Borderwork in times of crisis? Control, care and the resource of emotion
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This thesis explores an internal EU border in Northern Europe during a ‘crisis’ scenario. In the aftermath of the Syrian Civil War, during 2015 Sweden received 160,000 applications for asylum, the third highest total number in Europe. Consequently, Sweden introduced three forms of border controls to restrict numbers, marking a significant shift in Swedish asylum policy. This thesis engages with the notion of ‘political moments’ concerning how occasions of heightened visibilities could be appropriated and brought into the political milieu in Sweden and Denmark during 2015-2016 and subsequently used in the operations of borderwork by state and non-state actors. Borderwork is understood in this thesis in a Rumfordian manner, where state and non-state actors can contribute to actions of bordering and debordering. The thesis analyses Sweden’s border controls, grounded in particular contextualities and operating within a specific EU legal framework. This thesis draws on semi-structured interviews with 53 individuals primarily from the state and civil society in both countries. Complexities within and between civil society and the state concerning borderwork are shown as being interpenetrating, and the state’s pervasive extension is explored through ‘the Snake’ and Posthusplatsen. Emotion as a political resource (which can be appealed to, framed and (re)produced to shape discourses) is analysed and seen vis-à-vis the political left and right as a mobilising force in both bordering and debordering. Finally, and as part of this, the notion of mourning is explored concerning the evocative question: Is this Sweden?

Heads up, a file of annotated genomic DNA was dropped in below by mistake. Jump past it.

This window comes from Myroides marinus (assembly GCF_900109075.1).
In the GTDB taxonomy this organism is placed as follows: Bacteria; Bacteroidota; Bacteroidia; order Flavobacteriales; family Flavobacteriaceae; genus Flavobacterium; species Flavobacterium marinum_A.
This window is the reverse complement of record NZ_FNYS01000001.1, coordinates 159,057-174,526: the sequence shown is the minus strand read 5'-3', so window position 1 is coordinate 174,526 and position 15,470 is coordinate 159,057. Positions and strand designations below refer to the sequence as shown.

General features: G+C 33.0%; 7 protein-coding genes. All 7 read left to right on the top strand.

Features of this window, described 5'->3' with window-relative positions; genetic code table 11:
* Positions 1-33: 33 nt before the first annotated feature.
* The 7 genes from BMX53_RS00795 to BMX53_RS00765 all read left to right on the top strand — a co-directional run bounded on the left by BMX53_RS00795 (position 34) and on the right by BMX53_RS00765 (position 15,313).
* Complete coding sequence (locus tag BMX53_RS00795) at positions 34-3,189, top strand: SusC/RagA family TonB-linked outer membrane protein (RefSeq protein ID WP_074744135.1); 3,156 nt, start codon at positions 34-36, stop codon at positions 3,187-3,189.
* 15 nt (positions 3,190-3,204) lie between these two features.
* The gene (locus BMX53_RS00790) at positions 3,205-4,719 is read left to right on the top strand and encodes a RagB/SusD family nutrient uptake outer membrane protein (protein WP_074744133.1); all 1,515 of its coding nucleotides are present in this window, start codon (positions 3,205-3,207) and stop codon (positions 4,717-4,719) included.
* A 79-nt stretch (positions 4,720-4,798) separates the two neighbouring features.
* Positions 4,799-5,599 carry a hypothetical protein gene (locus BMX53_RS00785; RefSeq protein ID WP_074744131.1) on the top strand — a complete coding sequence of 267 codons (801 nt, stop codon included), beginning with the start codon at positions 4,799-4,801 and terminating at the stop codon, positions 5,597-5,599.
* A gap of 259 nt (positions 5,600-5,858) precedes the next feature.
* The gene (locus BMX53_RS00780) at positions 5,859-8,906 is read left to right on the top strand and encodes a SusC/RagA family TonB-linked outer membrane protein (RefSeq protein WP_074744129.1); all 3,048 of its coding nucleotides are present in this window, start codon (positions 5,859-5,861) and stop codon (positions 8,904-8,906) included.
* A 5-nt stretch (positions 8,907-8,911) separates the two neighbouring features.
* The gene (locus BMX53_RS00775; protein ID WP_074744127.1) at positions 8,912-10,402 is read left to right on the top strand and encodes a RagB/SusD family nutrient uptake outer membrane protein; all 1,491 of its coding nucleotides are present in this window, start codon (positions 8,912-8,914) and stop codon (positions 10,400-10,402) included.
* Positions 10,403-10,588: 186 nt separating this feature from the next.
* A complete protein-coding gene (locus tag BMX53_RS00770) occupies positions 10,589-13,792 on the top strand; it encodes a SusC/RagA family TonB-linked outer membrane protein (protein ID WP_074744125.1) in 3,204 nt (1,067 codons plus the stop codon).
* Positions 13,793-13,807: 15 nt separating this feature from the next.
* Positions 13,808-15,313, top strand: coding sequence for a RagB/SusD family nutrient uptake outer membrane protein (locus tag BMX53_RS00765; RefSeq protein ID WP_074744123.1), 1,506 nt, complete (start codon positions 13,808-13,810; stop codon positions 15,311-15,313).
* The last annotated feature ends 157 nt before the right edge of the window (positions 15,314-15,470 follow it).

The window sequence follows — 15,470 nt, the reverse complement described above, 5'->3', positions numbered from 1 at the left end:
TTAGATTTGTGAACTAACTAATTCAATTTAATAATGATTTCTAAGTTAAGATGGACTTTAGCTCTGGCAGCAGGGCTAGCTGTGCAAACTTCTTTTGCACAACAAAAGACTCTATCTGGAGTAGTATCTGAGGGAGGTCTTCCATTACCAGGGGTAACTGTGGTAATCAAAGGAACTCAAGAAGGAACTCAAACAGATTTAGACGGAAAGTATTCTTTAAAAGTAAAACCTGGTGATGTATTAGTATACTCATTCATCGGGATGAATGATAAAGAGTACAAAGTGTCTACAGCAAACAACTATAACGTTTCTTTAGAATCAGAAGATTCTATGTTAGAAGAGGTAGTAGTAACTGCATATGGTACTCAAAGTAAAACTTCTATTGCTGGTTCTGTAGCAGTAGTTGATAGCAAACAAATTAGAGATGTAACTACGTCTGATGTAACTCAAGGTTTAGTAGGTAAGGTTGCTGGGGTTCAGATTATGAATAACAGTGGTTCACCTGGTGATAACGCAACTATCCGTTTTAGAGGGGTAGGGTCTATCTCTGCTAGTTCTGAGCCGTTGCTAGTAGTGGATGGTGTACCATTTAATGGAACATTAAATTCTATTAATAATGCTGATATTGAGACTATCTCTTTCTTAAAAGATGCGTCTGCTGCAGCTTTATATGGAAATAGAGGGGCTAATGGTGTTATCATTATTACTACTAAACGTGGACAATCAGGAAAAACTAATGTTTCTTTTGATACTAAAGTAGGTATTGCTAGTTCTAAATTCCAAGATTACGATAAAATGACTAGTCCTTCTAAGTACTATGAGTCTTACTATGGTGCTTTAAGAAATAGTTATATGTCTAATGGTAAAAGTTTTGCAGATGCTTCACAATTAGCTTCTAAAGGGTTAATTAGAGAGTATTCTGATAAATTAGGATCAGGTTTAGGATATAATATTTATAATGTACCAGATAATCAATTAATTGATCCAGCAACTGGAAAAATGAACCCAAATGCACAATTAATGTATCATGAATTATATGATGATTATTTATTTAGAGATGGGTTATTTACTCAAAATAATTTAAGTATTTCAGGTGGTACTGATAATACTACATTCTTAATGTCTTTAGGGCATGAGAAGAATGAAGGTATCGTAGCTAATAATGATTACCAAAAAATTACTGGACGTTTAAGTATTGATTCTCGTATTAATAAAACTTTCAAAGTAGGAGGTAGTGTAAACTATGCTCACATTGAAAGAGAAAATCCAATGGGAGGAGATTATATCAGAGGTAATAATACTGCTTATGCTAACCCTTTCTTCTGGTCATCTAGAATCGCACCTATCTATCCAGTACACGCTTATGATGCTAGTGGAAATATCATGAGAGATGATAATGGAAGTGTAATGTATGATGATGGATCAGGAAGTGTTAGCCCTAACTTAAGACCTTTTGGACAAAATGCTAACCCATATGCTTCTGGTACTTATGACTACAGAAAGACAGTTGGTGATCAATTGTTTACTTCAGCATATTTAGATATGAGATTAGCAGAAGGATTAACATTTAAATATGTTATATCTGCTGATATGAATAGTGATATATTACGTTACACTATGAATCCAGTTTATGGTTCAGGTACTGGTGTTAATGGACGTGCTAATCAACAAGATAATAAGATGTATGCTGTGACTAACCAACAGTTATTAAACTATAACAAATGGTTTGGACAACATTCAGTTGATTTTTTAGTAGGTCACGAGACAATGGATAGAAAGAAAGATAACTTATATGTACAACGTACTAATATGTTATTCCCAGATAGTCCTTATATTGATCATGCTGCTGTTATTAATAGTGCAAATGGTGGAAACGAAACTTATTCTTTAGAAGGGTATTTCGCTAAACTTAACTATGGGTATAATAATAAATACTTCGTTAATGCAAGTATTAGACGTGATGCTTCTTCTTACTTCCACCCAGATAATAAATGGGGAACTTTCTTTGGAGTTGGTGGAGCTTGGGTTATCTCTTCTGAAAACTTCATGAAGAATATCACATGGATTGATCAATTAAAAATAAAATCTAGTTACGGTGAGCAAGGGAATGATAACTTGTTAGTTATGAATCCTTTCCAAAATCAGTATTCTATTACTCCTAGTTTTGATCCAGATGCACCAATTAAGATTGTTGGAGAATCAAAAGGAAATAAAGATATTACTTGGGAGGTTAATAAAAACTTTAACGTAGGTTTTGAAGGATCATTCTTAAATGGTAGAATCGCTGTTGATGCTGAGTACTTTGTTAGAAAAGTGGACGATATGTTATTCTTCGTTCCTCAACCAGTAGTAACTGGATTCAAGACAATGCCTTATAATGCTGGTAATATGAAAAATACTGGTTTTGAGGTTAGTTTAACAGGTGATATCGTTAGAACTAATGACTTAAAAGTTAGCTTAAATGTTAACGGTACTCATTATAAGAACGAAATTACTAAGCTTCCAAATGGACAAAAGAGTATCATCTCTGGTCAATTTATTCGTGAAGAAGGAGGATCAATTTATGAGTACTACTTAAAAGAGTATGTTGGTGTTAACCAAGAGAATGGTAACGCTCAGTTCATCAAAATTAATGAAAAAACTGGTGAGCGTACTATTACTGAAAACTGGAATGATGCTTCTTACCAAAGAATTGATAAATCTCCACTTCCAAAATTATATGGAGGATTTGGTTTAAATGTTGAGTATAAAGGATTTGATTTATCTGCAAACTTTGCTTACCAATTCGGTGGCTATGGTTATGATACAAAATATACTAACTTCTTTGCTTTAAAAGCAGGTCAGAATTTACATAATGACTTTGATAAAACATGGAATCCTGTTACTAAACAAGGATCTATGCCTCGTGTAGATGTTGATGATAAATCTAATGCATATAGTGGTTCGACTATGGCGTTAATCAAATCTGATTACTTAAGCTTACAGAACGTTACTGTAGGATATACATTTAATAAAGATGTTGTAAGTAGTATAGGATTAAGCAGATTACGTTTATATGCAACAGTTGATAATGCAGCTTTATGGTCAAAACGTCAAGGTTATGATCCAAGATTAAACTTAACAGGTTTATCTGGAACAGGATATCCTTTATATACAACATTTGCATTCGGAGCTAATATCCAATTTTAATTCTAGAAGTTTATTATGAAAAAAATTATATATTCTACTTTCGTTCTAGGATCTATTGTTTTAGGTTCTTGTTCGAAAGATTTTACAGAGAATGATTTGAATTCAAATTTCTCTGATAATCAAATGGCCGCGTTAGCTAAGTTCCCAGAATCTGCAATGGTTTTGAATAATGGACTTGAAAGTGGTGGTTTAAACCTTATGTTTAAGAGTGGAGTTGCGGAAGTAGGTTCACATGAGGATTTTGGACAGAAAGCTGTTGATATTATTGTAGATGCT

Thesis, PhD Doctor of Philosophy
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